Monitoring HIV vaccine trial participants for primary infection: studies in the SIV/macaque model

Whitney, James Ba,b; Luedemann, Corinnea; Bao, Saranc; Miura, Ayakoa; Rao, Srinivas Sc; Mascola, John Rc; Letvin, Norman La,b,c

doi: 10.1097/QAD.0b013e32832b43d9
Basic Science

Objectives: The ability to detect and quantify acute HIV-1 infection prior to seroconversion would be an important tool for use in HIV vaccine clinical efficacy trials. We have utilized the SIV/rhesus monkey model to evaluate whether samples more easily obtained than peripheral blood might be used for intensive monitoring of vaccine trial participants.

Methods: We have evaluated viral loads in peripheral blood, saliva, feces, and urine of five rhesus monkeys during primary SIVmac251 infection by quantitative real-time PCR. As an alternative to the direct monitoring of frozen samples, we have also developed a fully quantitative viral load assay utilizing dried blood spots.

Results: Although all compartments were found to harbor viral RNA during primary infection, viral RNA could be detected in the peripheral compartments only when levels of plasma viremia exceed a threshold value of 104 RNA copies/ml. We found no direct correlation between viral burden in plasma and saliva, feces, or urine viral loads. Importantly, both dried saliva and whole blood spots can be used for viral detection. Quantitative whole blood or plasma spotting correlated well with viral burden in plasma during both the acute and set point phase of infection.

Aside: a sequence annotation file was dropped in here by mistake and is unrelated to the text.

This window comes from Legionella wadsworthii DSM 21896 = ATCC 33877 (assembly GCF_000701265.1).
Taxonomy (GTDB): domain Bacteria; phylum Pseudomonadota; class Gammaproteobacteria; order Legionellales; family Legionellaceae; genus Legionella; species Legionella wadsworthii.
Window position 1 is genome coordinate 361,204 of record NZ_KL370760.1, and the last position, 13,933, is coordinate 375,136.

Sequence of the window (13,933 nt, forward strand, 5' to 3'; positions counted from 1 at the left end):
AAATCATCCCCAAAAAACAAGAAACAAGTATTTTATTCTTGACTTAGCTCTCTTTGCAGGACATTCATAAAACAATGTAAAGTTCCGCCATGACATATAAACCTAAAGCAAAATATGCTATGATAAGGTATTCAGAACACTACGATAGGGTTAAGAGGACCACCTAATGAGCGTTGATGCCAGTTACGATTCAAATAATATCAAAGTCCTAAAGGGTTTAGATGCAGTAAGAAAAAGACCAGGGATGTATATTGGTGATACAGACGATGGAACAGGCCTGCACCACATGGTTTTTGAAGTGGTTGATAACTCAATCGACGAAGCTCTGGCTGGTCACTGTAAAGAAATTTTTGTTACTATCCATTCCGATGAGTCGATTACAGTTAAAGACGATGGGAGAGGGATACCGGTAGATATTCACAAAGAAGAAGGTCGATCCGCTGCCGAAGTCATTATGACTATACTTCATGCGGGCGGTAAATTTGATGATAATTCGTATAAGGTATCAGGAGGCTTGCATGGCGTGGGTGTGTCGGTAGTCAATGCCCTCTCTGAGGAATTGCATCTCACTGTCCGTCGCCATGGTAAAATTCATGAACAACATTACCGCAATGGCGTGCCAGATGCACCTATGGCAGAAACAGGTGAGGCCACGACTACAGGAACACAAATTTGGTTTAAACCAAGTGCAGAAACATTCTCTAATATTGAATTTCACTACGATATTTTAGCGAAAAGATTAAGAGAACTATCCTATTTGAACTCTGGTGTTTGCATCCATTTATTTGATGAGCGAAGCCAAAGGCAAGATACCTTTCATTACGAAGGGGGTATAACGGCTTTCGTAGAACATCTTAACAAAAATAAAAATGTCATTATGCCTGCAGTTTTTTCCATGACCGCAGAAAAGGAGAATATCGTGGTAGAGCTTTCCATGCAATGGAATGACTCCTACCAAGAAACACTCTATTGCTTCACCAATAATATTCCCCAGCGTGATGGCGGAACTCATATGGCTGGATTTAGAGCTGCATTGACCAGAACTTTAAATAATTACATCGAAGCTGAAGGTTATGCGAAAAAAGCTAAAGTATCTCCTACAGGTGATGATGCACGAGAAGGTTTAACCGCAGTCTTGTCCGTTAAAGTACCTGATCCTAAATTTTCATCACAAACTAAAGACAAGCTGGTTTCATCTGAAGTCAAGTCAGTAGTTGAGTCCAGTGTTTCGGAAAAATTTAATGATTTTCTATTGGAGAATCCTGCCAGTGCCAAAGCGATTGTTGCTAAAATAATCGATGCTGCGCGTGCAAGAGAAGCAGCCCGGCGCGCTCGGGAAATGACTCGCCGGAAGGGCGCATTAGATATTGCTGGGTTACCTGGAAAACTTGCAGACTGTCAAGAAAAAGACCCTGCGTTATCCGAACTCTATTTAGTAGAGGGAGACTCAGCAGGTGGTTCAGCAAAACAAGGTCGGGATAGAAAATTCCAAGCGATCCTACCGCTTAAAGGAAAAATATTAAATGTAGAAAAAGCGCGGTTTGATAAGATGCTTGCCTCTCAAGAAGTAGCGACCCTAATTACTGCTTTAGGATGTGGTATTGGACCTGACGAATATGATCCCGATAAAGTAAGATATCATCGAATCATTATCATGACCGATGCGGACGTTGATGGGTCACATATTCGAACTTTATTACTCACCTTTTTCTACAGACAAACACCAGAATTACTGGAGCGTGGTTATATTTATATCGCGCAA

Conclusion: Dried blood spots are amenable to rapid quantitative viral load testing. Whole blood spotting has a significant logistical benefit as it requires low blood volumes and no blood processing. Saliva or dried saliva spots or both are potential candidates for acute phase diagnostic screening. These studies indicate the feasibility of intensive monitoring of HIV-1 vaccine trial participants for virus acquisition in resource-limited settings.

Author Information

aDivision of Viral Pathogenesis, Department of Medicine, Beth Israel Deaconess Medical Center, USA

bHarvard Medical School, Boston, Massachusetts, USA

cVaccine Research Center, National Institutes of Allergy and Infectious Diseases, Bethesda, Maryland, USA.

Received 28 March, 2008

Revised 7 January, 2009

Accepted 23 January, 2009

Correspondence to Norman L. Letvin, MD, Division of Viral Pathogenesis, Beth Israel Deaconess Medical Center, Research East Room 113, 330 Brookline Avenue, Boston, MA 02215, USA. Tel: +1 617 667 2766; fax: +1 617 667 8210; e-mail:

© 2009 Lippincott Williams & Wilkins, Inc.